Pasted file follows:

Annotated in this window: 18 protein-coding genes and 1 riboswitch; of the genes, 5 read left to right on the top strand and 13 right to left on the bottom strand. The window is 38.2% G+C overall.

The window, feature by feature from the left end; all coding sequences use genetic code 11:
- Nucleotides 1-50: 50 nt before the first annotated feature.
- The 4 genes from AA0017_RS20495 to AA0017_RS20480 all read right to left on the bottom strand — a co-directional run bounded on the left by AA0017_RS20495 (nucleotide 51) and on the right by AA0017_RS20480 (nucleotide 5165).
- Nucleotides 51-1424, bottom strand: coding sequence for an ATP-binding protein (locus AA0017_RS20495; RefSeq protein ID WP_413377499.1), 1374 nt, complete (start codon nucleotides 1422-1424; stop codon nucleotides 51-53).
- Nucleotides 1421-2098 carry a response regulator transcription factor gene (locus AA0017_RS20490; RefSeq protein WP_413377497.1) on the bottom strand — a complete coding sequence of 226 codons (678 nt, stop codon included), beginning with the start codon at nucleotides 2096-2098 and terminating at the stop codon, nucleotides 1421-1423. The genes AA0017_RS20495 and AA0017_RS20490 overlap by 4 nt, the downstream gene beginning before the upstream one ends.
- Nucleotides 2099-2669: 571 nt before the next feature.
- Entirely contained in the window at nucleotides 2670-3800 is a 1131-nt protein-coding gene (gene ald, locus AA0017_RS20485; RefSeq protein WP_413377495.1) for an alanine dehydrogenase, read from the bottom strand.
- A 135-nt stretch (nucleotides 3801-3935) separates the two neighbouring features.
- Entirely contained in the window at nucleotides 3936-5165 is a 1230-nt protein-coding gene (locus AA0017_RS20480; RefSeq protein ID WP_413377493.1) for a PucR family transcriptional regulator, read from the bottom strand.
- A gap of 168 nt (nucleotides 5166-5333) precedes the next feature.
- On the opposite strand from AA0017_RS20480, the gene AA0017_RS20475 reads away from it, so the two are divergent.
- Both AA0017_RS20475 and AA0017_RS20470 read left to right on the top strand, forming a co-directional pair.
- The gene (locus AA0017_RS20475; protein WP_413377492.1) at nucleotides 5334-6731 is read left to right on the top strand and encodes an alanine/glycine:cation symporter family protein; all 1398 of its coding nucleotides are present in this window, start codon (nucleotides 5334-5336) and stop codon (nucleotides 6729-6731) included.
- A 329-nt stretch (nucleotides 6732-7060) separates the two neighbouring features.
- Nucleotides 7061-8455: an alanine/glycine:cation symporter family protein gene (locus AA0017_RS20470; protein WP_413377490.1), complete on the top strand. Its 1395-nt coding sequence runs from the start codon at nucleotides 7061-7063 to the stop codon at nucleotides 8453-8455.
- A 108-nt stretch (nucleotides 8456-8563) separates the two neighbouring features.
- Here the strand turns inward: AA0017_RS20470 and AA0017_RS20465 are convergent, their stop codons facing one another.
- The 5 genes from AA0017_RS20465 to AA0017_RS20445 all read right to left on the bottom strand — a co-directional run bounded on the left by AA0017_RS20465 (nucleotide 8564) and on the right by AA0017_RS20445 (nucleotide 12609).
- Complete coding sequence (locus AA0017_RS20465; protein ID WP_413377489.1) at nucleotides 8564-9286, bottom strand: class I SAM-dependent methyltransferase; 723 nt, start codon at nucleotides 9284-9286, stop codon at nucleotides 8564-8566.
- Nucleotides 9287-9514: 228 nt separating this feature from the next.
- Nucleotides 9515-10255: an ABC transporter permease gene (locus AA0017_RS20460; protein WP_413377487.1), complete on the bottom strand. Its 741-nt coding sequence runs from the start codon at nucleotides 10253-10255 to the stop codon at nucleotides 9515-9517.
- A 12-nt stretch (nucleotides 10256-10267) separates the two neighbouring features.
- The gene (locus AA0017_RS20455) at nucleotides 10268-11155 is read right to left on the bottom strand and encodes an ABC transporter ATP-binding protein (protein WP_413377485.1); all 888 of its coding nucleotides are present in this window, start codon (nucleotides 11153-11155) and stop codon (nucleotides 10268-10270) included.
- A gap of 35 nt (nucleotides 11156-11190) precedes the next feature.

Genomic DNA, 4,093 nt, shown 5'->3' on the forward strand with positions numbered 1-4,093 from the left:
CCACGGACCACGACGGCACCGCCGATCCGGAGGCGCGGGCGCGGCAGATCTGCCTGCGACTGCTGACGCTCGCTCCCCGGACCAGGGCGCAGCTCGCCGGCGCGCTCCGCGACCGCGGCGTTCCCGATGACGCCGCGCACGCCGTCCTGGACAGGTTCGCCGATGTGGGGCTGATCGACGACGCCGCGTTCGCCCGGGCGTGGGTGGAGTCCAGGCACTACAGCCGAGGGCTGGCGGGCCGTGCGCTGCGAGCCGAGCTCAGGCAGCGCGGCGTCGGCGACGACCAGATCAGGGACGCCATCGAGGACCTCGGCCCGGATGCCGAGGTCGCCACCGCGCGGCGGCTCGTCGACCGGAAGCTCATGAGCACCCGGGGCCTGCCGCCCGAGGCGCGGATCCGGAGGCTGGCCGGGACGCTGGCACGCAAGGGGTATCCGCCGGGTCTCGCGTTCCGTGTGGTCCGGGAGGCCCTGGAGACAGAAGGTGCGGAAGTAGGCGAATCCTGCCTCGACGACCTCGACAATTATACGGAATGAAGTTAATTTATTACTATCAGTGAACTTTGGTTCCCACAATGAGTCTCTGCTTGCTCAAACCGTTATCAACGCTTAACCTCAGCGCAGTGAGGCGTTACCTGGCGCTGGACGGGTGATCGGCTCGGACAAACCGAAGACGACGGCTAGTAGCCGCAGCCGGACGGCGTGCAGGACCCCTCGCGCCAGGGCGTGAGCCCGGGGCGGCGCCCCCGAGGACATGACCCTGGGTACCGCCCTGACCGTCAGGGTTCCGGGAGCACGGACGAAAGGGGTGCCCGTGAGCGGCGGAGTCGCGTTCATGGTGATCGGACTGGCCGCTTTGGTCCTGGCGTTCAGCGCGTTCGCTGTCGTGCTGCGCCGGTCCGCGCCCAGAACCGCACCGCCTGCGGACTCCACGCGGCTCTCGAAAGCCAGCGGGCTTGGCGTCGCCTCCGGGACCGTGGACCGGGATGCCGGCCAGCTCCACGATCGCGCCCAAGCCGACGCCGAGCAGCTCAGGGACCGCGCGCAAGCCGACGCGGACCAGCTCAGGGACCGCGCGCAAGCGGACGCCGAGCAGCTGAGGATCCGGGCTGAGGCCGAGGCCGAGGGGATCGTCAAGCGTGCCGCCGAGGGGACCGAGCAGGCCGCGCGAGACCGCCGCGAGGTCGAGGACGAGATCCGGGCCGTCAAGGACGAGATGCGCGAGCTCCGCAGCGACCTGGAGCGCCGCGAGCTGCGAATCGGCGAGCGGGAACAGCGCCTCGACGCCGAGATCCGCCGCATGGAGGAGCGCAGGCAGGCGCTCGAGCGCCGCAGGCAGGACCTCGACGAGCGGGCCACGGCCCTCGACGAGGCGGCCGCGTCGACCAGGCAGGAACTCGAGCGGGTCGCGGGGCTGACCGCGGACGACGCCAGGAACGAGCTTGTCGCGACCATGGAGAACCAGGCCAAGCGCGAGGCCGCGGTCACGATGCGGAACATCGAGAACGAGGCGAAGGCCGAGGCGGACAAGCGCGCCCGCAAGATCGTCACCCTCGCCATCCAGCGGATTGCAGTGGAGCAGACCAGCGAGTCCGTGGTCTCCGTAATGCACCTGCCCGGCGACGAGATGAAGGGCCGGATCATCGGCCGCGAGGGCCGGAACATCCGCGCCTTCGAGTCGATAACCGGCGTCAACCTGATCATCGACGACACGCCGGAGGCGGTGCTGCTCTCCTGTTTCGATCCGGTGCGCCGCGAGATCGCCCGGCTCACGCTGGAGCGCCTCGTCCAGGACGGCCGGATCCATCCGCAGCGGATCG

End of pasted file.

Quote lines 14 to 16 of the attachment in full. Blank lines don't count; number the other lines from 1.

- The gene (locus AA0017_RS20475; protein WP_413377492.1) at nucleotides 5334-6731 is read left to right on the top strand and encodes an alanine/glycine:cation symporter family protein; all 1398 of its coding nucleotides are present in this window, start codon (nucleotides 5334-5336) and stop codon (nucleotides 6729-6731) included.
- A 329-nt stretch (nucleotides 6732-7060) separates the two neighbouring features.
- Nucleotides 7061-8455: an alanine/glycine:cation symporter family protein gene (locus AA0017_RS20470; protein WP_413377490.1), complete on the top strand. Its 1395-nt coding sequence runs from the start codon at nucleotides 7061-7063 to the stop codon at nucleotides 8453-8455.